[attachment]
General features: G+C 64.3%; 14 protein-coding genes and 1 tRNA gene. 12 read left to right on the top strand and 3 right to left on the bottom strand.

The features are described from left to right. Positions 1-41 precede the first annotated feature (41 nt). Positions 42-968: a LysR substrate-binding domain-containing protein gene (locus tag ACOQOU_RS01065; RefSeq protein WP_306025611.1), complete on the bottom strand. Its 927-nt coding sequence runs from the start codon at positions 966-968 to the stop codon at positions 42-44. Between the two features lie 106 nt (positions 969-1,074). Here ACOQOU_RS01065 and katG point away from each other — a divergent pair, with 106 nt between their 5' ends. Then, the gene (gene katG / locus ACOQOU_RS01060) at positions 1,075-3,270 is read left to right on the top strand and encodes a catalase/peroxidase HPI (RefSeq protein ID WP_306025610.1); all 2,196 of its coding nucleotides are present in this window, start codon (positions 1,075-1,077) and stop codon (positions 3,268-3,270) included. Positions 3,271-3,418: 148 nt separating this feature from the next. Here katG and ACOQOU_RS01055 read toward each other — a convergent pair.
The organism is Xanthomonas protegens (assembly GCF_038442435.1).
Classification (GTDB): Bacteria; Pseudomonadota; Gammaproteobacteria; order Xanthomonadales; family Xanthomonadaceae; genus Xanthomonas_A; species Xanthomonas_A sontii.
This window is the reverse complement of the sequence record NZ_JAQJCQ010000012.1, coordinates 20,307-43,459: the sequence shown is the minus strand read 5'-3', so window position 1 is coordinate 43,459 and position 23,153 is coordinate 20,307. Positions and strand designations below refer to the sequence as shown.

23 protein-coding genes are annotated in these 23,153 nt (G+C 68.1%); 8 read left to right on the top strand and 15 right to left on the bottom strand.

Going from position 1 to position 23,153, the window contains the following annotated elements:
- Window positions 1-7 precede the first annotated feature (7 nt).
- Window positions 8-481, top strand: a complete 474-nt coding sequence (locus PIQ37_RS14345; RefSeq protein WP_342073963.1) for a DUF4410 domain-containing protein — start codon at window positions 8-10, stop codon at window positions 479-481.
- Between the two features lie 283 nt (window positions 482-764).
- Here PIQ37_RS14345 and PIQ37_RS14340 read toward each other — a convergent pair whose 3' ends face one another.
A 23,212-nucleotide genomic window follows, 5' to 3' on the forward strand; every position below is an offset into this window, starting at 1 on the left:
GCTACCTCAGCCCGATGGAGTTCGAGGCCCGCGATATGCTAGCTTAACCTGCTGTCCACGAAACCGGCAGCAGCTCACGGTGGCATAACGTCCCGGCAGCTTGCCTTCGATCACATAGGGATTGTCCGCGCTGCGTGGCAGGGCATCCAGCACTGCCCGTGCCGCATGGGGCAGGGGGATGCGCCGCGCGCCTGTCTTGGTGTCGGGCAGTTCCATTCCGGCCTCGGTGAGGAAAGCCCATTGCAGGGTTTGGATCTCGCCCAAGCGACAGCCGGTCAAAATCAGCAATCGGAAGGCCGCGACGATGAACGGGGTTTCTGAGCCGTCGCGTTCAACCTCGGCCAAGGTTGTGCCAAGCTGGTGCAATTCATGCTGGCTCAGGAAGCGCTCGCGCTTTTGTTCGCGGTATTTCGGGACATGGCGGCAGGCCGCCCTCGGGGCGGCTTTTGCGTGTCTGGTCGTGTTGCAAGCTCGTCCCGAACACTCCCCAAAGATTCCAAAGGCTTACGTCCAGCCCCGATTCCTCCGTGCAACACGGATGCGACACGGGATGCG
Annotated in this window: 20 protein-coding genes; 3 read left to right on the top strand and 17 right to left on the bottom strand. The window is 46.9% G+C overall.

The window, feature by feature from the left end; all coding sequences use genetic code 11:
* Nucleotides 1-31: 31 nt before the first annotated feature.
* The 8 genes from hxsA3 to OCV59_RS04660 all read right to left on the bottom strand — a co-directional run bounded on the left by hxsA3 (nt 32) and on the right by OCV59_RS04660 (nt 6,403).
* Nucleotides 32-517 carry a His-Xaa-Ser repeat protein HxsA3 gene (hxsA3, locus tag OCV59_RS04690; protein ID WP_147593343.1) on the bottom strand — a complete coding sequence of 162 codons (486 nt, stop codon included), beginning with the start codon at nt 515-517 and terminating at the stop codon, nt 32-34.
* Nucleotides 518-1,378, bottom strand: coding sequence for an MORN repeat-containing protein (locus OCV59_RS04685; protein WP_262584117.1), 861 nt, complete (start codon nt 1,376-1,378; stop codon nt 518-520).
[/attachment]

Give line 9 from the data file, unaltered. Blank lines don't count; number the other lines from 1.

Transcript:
- Window positions 8-481, top strand: a complete 474-nt coding sequence (locus PIQ37_RS14345; RefSeq protein WP_342073963.1) for a DUF4410 domain-containing protein — start codon at window positions 8-10, stop codon at window positions 479-481.